Approximately 200 school districts across the country have opted out of the federal lunch program, leaving them free from regulations Michelle Obama pushed in 2010, but without federal subsidies for school lunches.
“It was basically about watching the amount of food get thrown away last year. The kids just didn’t like what we had to offer them,” said Gary Lewis, superintendent of Catlin Public Schools in Illinois. “The new guidelines from the federal level for us were too restrictive.”
Through the lunch program, the federal government dictates the type, amount, and even color of food in public schools.
Federal lunch programs began because students were coming to school malnourished, said Kay Brown, a director at the nonpartisan Government Accountability Office (GAO).
“We still have hunger, and we have problems with obesity and all the challenges that presents,” she said. “The solution to that is the right amount of nutritious food.”
Brown presented a GAO report to Congress in June on the effects of 2010’s Healthy, Hunger-Free Kids Act. The report recommended changes to the law because GAO’s investigation found it increased useless calories in meals and food waste in cafeterias. About 200 schools have dropped the federal program because of its regulations and costs, according to the School Nutrition Association.
Higher Costs for Schools
The 2010 law will cost taxpayers another $3.2 billion over its first five years, according to U.S. Department of Agriculture estimates. Districts are reporting fewer students purchasing lunch, and they say the new menu requires costly equipment upgrades.
Catlin lost somewhere between $5,000 and $7,000 last year because of the regulations, Lewis said. Burnt Hills-Ballston Lake district in New York served 22 percent fewer lunches and lost about $100,000.
“That was upsetting to everybody—the board of education, the school lunch manager,” said Christy Multer, a district spokesman. “She’s expected to operate her program in the black, to cover the cost of offering the lunches to students from the sales…. If you offer food that students don’t like, they won’t buy it.”
What Kids Won’t Eat
The HHFKA requires schools to serve a fruit or vegetable to students, even if those students will not eat it. GAO inspectors visited an elementary school that served children oranges, which many threw in the trash, Brown said.
“In that particular case, the effect is more on the nutrition the kids are not getting,” Brown said.
She said she saw similar waste in seven of the 17 schools she visited, but she noted most of the waste occurred in the youngest grades, and lunch period length may have been a factor.
The act mandates which kinds of vegetables students should be served—one from each of five categories per week. Many students readily eat beans within soup or chili, Multer said, but won’t eat them measured out in little cups the way the regulations direct.
The lunch manager was further challenged by requirements that food vendors hadn’t caught up with, Multer said. Three-ounce chicken patties, a popular meal at the district, didn’t fit the 10-ounce-per-week cap for a protein-based entrée, which averages two ounces per day. Many students were disgruntled at seeing part of the patty cut off.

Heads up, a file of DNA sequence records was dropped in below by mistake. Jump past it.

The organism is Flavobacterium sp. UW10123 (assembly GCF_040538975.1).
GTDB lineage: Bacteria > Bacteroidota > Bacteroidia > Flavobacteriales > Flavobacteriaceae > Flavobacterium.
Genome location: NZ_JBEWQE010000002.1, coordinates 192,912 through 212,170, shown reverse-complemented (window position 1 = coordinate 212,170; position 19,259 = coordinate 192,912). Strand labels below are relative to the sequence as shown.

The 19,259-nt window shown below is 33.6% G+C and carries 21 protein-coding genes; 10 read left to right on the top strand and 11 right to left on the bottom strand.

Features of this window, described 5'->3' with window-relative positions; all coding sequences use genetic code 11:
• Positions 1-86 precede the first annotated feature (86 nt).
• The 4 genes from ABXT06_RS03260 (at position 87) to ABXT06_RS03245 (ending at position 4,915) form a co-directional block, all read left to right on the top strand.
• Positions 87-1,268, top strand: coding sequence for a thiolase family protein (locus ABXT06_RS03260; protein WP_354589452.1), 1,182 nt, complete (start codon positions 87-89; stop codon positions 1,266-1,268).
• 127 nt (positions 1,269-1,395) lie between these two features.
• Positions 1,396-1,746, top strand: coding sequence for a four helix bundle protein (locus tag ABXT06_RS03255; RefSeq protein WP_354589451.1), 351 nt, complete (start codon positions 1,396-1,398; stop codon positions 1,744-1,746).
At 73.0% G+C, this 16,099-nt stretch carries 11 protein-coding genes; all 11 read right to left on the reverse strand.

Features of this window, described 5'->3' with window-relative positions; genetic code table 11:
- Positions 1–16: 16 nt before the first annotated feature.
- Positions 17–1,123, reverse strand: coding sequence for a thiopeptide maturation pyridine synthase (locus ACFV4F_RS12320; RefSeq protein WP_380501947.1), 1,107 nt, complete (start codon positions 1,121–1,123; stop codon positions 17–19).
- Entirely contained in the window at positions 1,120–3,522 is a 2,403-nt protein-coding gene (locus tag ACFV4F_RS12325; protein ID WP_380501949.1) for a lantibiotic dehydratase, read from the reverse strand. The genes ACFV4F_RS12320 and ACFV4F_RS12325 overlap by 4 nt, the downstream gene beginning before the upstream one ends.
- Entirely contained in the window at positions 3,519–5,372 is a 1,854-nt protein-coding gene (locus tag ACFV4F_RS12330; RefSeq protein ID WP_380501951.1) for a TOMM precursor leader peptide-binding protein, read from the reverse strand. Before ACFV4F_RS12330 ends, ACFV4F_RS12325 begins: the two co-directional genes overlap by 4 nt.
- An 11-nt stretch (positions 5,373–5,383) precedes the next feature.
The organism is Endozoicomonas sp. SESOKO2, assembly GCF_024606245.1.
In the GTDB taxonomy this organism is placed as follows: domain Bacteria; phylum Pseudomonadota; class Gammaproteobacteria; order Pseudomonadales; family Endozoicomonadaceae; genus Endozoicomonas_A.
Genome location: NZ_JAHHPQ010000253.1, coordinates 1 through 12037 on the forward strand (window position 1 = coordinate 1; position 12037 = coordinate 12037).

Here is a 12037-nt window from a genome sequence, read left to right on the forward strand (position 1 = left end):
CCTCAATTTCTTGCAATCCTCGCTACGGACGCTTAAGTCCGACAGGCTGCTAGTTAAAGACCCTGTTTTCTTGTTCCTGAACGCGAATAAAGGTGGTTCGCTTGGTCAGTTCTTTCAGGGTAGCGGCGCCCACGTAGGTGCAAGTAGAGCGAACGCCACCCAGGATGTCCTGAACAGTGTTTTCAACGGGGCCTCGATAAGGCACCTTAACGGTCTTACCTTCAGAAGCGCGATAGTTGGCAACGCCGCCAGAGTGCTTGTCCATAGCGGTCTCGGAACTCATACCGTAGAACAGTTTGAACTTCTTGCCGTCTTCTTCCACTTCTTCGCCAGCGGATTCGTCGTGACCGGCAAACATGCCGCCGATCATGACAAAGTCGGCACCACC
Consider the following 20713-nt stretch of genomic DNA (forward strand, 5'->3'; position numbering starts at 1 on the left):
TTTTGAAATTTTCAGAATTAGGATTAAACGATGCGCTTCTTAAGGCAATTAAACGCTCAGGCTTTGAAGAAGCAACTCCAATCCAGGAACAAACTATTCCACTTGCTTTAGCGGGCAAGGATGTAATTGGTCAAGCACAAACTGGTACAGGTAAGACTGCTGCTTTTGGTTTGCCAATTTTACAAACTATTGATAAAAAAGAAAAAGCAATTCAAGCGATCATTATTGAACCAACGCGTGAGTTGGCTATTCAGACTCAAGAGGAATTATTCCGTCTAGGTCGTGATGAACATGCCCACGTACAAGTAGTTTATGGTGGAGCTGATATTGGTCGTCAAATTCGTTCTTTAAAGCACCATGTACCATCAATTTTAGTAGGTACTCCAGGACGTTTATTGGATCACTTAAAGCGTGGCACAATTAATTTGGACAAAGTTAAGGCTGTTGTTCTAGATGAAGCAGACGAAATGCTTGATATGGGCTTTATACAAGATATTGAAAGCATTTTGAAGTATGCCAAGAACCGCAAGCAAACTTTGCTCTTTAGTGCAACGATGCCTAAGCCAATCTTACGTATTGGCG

“We wanted to give it a full year’s try, and we did,” Multer said. “We were hoping that maybe it would bounce back, the kids would get used to it, but it didn’t.”
Multer and Lewis said their districts will still offer free and reduced-price lunches, but local and not nationwide taxpayers will foot the bill.
“Some school districts have figured out a little better than others how to change their menus, or how to change the nutritional contents of the lunch program and make it appealing to kids,” Brown said. “Some have been introducing over a period of time some more healthy foods….. Over time, acceptance was improving.”
Balancing Authority, Responsibility
Multer said her district provided healthy lunches before HHFKA, and so do many districts. Each district’s challenges are different, Brown said.
“There’s such huge variety from one [school district] to another,” she said. “Some have really diverse populations, and they have to decide what kinds of ethnic foods students will accept, and some have fewer students eligible for free and reduced-price meals, and who can go off campus to buy their own food.”
Parents are an important part of keeping kids healthy, Multer said.
“The question becomes, what’s the role of the parent to ensure that each child is exposed to a wide variety of vegetables for their health versus the role of the school district?” she said. “Schools also have an obligation to work with parents to ensure that. We need to involve parents in that. I think the Healthy, Hunger-Free Kids Act has called attention to this, and maybe this is something that will promote more parents to take a more active role in their children’s eating.”
Taking responsibility for school lunches means upset parents are now the district’s fault, Lewis noted, which makes them more responsive to parent concerns.
“How do you ensure healthy children and healthy adults?” Multer asked. “Some things you can legislate, and some things maybe you can’t legislate. You can’t legislate kids to like sweet potatoes.”
Image by U.S. Department of Agriculture.